Tove Faber Frandsen's Ph.D dissertation, "Scholarly CommunicationCchanging: The Implications of Open Access," is now available.
Here's an excerpt:
The dissertation aims at investigating the changing scholarly communication in general and more specifically the implications of open access on scholarly communication. The overall research question is: What are the effects of open access on scholarly communication? The dissertation consists of five empirical studies of various aspects of the implications of open access on scholarly communication.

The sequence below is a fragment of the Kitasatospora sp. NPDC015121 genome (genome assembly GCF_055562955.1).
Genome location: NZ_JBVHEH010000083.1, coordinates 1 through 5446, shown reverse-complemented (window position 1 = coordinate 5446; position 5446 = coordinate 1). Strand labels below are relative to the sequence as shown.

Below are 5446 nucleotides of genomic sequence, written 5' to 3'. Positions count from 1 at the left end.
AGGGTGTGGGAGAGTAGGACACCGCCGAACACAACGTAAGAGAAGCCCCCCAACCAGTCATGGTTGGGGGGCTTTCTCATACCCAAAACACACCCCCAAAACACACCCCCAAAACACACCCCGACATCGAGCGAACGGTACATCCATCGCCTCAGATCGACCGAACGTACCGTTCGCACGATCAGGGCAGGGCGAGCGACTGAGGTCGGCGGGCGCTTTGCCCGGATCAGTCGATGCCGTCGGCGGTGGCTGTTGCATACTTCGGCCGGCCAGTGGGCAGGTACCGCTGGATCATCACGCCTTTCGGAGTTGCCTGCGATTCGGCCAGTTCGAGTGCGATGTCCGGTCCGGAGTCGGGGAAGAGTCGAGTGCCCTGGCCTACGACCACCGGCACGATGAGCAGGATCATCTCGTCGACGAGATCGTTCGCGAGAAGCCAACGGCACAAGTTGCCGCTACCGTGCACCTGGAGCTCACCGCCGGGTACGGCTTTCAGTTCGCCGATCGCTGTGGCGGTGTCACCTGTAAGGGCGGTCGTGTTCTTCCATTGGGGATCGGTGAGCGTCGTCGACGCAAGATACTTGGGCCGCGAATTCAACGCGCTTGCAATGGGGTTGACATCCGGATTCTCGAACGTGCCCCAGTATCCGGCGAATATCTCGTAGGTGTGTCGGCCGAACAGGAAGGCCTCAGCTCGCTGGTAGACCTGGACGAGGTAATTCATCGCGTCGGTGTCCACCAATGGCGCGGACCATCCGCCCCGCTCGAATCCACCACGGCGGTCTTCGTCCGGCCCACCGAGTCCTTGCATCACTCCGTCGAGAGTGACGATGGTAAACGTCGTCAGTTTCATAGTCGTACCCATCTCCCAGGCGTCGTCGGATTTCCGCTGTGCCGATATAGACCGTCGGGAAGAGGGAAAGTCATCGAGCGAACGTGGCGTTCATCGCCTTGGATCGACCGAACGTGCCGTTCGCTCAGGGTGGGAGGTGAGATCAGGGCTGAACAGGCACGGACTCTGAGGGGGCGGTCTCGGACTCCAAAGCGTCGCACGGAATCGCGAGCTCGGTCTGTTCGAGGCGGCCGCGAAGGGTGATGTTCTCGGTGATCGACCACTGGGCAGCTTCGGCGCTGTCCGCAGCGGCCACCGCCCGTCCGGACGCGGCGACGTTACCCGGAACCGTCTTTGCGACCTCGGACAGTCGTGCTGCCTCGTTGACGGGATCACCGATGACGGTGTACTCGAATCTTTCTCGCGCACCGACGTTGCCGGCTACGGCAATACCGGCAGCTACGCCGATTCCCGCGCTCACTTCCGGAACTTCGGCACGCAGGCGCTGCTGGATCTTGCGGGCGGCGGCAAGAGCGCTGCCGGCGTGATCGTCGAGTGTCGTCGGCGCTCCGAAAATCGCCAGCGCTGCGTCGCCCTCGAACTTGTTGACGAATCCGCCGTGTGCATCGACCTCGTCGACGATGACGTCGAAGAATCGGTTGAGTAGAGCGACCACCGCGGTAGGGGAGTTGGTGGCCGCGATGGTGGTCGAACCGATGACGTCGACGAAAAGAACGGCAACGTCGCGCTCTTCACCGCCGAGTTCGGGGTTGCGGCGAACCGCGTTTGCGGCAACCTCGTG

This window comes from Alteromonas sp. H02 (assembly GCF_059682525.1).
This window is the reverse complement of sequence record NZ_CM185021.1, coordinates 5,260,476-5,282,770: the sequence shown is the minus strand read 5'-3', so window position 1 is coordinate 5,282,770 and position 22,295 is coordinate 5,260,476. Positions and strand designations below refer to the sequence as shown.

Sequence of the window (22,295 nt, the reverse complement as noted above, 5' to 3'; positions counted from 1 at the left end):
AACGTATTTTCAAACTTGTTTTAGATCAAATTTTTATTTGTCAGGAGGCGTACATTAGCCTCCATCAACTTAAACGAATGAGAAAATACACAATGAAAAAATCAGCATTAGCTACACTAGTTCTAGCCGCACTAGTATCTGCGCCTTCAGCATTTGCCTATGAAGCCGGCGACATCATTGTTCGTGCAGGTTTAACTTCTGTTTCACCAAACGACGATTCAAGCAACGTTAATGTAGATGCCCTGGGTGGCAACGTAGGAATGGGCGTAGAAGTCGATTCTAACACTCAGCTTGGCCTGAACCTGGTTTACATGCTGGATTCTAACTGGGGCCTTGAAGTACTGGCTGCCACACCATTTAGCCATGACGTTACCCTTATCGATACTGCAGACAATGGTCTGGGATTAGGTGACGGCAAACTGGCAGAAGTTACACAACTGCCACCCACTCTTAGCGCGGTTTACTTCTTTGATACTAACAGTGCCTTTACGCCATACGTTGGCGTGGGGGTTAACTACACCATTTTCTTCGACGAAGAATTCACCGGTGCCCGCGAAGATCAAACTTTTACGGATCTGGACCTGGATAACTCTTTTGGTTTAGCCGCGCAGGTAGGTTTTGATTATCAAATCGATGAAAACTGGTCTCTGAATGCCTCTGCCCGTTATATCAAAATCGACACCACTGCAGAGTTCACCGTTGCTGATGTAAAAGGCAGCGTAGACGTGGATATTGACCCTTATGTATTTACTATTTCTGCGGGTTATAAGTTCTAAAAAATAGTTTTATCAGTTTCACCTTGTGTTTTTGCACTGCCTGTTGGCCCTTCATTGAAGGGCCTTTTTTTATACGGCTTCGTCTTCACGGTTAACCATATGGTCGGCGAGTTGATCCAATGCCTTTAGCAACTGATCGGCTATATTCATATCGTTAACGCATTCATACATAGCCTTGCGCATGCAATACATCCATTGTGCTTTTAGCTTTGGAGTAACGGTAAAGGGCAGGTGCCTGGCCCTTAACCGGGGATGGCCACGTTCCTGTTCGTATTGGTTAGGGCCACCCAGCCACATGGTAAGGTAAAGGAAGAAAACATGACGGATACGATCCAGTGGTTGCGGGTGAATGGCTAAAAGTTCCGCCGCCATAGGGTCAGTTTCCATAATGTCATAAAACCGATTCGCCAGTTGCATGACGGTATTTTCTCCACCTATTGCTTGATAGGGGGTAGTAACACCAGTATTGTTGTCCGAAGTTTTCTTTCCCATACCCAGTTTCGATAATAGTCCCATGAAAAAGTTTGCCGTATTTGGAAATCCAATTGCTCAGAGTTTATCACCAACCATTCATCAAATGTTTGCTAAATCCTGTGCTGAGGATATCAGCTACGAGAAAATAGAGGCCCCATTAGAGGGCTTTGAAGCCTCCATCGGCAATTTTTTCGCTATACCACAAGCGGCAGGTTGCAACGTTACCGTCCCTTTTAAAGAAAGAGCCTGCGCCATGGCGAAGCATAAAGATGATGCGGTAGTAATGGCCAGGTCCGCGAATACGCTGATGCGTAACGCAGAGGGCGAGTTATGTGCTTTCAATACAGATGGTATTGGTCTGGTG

The five studies, published as journal articles, are bibliometric studies conducted on three different levels. The first level consists of two studies of a general, more explorative character. The first general study analyses the coverage of open access base resources and the second the use of open access journals in the sciences. The next level of analysis consists of two specific studies that look into two widespread assumptions of the implications of open access. The first is the assumption that the developing countries are great beneficiaries of open access and the second is the belief that open access causes more citations. The third level consists of a concluding, perspectival study. The levels in the thesis to some extent also follow the chronological order of the studies.